Scotland and Africa
– one way or the other, for better or for worse –
the two great continuums of my life.
I was born in a small fishing village in the north-east of Scotland, the descendant of sea-farers, Jacobites and others of that ilk. I’ve no doubt that the sense of adventure that later overtook me was fostered by my seafaring MacPherson grandfather.
Apart from the wonderful stories of his life at sea, the travels, the characters and the dangers of the deep, he taught me most of what I know about the history of Scotland and its unsung heroes. He also showed me how to splice a rope, mend a net, and to find my way by the stars…‘so you’ll never get lost. ’
I started writing around the age of 7 or 8 – with a growing pile of jotters proudly marked ‘My Books’ as proof of my progress, complete with crossed-out passages, re-writes and holes rubbed clean through – shades of a distant editing future!
When my old headmaster heard I was about to enter the teaching profession, his face fell. ‘No, no…’ he said to my mother. ‘You should have sent her to me, I’d have changed her mind. Teaching, never… a journalist, a writer, yes.’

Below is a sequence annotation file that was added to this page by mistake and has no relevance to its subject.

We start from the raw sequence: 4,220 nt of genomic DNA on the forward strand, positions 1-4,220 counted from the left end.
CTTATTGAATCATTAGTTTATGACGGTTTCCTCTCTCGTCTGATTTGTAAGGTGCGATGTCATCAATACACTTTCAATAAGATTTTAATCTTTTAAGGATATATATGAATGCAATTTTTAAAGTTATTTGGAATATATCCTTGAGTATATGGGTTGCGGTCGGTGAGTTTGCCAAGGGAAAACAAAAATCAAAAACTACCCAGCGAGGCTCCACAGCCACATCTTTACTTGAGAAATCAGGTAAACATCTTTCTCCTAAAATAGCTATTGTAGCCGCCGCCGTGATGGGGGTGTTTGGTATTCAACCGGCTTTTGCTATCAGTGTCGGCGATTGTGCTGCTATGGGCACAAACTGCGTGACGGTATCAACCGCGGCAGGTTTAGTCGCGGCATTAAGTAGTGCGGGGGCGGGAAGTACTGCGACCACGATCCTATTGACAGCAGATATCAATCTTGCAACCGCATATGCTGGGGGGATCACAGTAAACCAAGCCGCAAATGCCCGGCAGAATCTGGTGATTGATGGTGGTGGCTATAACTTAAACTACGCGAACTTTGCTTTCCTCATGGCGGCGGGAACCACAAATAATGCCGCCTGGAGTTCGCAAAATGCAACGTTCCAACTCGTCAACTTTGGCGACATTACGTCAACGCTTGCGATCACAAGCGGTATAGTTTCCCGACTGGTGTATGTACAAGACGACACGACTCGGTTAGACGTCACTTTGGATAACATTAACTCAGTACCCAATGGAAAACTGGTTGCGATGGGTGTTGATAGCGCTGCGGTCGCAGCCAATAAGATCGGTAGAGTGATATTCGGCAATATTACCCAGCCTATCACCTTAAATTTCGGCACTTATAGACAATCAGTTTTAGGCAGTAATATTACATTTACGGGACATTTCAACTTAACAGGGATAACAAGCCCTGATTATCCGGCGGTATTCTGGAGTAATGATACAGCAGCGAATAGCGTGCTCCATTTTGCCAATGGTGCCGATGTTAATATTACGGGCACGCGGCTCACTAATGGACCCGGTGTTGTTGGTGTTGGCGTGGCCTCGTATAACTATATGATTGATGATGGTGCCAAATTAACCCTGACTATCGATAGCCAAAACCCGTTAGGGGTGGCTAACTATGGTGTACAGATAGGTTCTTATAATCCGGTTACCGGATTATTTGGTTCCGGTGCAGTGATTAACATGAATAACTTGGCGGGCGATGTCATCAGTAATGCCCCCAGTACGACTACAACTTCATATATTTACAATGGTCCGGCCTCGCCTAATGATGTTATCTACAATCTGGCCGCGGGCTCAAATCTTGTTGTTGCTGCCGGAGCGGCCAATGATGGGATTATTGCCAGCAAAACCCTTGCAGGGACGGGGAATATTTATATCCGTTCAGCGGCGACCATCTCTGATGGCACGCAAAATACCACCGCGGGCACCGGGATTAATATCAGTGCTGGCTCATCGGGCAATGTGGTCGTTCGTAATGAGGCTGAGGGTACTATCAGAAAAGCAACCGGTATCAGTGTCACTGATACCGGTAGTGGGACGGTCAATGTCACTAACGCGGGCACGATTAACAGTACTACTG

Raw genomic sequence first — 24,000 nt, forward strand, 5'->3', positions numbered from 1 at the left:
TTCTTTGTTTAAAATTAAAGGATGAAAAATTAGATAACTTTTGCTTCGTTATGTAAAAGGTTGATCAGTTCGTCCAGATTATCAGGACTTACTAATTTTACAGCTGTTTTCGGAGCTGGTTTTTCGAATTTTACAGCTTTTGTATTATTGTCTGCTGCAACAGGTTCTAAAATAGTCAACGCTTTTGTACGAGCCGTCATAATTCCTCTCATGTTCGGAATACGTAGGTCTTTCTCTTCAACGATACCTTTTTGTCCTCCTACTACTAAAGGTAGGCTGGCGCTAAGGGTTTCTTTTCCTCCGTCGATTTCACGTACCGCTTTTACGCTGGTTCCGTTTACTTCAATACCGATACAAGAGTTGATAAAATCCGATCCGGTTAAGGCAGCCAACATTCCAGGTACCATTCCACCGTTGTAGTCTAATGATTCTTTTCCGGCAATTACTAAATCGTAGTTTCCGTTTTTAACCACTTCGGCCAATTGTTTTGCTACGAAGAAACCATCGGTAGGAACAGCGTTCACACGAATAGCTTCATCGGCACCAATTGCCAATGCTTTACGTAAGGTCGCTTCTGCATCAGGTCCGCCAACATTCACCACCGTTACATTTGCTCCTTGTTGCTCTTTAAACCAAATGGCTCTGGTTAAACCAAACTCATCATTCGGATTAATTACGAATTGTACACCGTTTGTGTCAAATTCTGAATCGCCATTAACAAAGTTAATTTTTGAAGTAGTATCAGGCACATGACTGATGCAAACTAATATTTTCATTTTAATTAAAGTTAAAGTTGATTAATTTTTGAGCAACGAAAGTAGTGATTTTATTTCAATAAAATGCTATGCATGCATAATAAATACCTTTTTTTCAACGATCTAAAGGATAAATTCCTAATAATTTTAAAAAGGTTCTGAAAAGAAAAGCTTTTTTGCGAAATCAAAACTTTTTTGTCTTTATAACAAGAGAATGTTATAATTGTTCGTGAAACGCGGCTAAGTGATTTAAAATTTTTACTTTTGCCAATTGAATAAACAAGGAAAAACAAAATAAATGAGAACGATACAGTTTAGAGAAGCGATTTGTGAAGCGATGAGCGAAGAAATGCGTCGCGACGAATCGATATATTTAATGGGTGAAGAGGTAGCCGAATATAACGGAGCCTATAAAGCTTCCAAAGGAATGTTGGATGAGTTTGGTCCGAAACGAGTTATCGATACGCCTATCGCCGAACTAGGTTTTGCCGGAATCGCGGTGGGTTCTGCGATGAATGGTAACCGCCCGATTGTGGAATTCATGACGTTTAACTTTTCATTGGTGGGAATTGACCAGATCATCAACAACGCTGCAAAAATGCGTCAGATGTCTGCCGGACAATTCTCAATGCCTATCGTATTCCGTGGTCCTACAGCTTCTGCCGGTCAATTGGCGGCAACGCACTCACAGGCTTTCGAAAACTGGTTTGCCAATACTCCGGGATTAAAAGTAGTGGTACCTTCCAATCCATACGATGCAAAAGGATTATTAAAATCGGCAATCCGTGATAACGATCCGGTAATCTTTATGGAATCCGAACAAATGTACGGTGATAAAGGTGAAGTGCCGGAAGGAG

How wise. How right.
But then, if that was not enough, having chosen the wrong profession, I then compounded it by marrying the wrong man. Two years and two children later, after the birth of my second child, I caught the first train home, back to where I’d started.
Four years later, I was on a plane heading for Africa, along with my boys, then aged four and six, to where a three-year contract with the Republic of Zambia awaited, courtesy of the Ministry of Overseas Development, London.
As we flew over the Sahara, long past the point of no return, suspended between one life and another, I looked down at the pin pricks of Bedouin fires twinkling in the immense darkness below. All I could think of was how lucky I was. With two major errors already in my life – luckily, one down, one still to go – my ‘unwise’ choice of profession had made it possible for me to go to where I really wanted to be – about to step into a world packed to the rafters with amazing adventures yet to be lived! And I was not wrong there!
Twenty something years later, after sojourns in Zambia, Malawi and then Colonel Gaddafi’s Libya – including sorties into the unknown, the dodgy, the exhilarating, and otherwise – I made my way back to Scotland.
After taking the long way round, I’ve now come full circle back to where I started out, doing what I should have been doing all along – not with a pile of exercise books, crossed-out passages, and holey pages, but with the modern equivalent – an almost-completed trilogy: three half-written novels, several with plots waiting-to-be-written – and a head full of ideas for more!
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